Cajun culture and a desire to help guide police officer


Kaitlin Deslatte grew up in Centerville on the Cajun Coast 80 miles southwest of New Orleans, where grandparents are “maw maw” and “paw paw,” and brown roux sauce makes everything taste better.

But it was really after she left Louisiana to seek a graduate degree, that Deslatte was actively moved to study her Cajun roots.

“I bought copious amounts of zydeco CDs, read tons of books and articles on the history-trials-tribulations of Acadians and Cajuns, researched my family’s genealogy, and began honing my cooking skills,” Deslatte says. She called aunts long distance for advice on making roux, and perfected her jambalaya.

“I consider myself the cultural ambassador of everything Cajun to the world. I’m trying to spread the joy of life of the Cajun culture wherever I go,” says the community outreach officer with the University of Michigan Police Department.

Kaitlin Deslatte, community outreach officer with the U-M Police Department and Louisiana native. (Photo by Austin Thomason, Michigan Photography)

In this role, Deslatte’s key focus is crime prevention and safety. She teaches students and staff to be prepared for situations. These include dealing with an active shooter in a public setting. Such incidents are rare. But police say the training is fitting, considering shootings in recent months.

“I enjoy working at UMPD as the majority of my police campus contacts are positive ones that have an instant impact in our community,” she says.

Police work is Deslatte’s second career. She majored in anthropology at Northwestern State University in Natchitoches, Louisiana, and earned a degree in 2003.

Also that year, Deslatte met her wife, Krysta Ryzewski, at an archaeological project in the Caribbean. It so happened that Ryzewski’s academic adviser, at Brown University, was Richard Gould. He was the leader of a forensic recovery group that taught archaeological recovery techniques to police, providing them with a more systematic method for gathering evidence at large-scale mass disaster scenes.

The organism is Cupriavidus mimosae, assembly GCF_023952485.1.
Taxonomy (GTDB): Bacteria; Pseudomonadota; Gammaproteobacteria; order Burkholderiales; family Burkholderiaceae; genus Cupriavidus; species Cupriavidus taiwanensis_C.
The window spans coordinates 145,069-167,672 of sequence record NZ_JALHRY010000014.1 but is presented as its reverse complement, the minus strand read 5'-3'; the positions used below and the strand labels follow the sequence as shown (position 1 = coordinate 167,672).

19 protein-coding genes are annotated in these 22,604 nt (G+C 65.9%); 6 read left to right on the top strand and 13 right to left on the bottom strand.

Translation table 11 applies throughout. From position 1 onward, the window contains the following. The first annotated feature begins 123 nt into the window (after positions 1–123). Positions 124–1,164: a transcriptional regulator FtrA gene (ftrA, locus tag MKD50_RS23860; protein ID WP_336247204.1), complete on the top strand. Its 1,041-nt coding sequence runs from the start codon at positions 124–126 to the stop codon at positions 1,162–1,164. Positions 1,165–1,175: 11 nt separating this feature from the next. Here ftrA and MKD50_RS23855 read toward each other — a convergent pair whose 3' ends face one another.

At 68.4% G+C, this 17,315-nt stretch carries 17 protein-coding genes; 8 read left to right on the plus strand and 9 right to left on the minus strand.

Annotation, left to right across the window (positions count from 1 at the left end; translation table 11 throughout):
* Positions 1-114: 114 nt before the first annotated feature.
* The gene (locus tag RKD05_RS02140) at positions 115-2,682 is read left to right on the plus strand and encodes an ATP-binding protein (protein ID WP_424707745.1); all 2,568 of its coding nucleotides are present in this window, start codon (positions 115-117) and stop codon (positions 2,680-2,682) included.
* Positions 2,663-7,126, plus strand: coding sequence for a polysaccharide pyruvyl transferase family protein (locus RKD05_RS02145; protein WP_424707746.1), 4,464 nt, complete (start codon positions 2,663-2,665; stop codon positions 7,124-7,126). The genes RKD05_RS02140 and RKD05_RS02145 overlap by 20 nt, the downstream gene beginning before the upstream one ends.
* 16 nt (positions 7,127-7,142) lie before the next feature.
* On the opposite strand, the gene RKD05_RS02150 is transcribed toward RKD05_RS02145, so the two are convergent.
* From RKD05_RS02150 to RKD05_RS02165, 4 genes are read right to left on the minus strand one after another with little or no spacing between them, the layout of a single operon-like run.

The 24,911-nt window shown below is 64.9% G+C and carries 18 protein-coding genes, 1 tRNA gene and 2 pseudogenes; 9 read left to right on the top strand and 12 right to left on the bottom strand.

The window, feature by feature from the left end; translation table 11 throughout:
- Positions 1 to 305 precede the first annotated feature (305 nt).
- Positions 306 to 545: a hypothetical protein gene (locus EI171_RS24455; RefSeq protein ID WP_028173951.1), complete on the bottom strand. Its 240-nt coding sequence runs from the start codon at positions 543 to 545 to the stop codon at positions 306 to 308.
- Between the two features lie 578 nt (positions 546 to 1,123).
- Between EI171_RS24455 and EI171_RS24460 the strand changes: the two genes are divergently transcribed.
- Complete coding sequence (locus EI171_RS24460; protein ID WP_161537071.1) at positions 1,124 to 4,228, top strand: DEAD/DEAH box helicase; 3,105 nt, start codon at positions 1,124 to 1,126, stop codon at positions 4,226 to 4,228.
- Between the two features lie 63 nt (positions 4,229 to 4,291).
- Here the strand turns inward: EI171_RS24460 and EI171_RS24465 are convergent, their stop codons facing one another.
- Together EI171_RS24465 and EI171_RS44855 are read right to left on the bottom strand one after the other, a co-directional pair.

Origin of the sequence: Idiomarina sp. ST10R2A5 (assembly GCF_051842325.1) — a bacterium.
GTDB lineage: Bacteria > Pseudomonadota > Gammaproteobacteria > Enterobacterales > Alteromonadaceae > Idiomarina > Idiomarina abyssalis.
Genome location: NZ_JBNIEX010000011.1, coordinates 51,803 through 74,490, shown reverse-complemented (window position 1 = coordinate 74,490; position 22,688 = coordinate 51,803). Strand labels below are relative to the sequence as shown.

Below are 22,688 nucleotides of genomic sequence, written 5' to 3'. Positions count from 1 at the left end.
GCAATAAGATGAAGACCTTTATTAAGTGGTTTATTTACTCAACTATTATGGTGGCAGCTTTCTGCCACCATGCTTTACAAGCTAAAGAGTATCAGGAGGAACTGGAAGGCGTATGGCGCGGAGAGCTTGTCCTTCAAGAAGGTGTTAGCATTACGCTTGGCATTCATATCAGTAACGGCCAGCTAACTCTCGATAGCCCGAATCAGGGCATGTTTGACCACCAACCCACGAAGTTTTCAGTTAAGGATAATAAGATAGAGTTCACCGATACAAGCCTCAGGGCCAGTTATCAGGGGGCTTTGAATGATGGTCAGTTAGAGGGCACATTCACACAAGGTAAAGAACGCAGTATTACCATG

“He was instrumental in my education and training in forensic recovery, which led me to law enforcement,” Deslatte says. 

But that was five years later. After earning her master’s in archaeology at the University of Massachusetts-Boston, Deslatte worked field jobs in the Caribbean and New England. But when the economic downturn affected those jobs, she got to thinking about the forensic police work she was exposed to. Instead of filing research, “I wanted to do something with a more immediate reward,” she says.

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That was in 2009. Deslatte took a police job in Woonsocket, Rhode Island, a former mill town of 46,000, many from French-Canadian heritage. “A lot of the surnames were similar to Louisiana,” she says.

After three years, the couple moved to Detroit, as Ryzewski joined the Wayne State University faculty. Deslatte landed a job with the U-M Police.

Deslatte was the first in her family to graduate from college. She says her maw maw, June Savoy Hebert, and momma, Debbie, placed a high value on education and also supported her sports activities. Deslatte in 1999 was state champion in javelin, throwing 123 feet, 9 inches.

“They encouraged my pursuits into archaeology and I know they would be equally proud and very pleased with my career as a public servant in law enforcement,” she says.

Both died from cancer while she was in college. “So I have my special guardian angels always looking after me,” Deslatte says.


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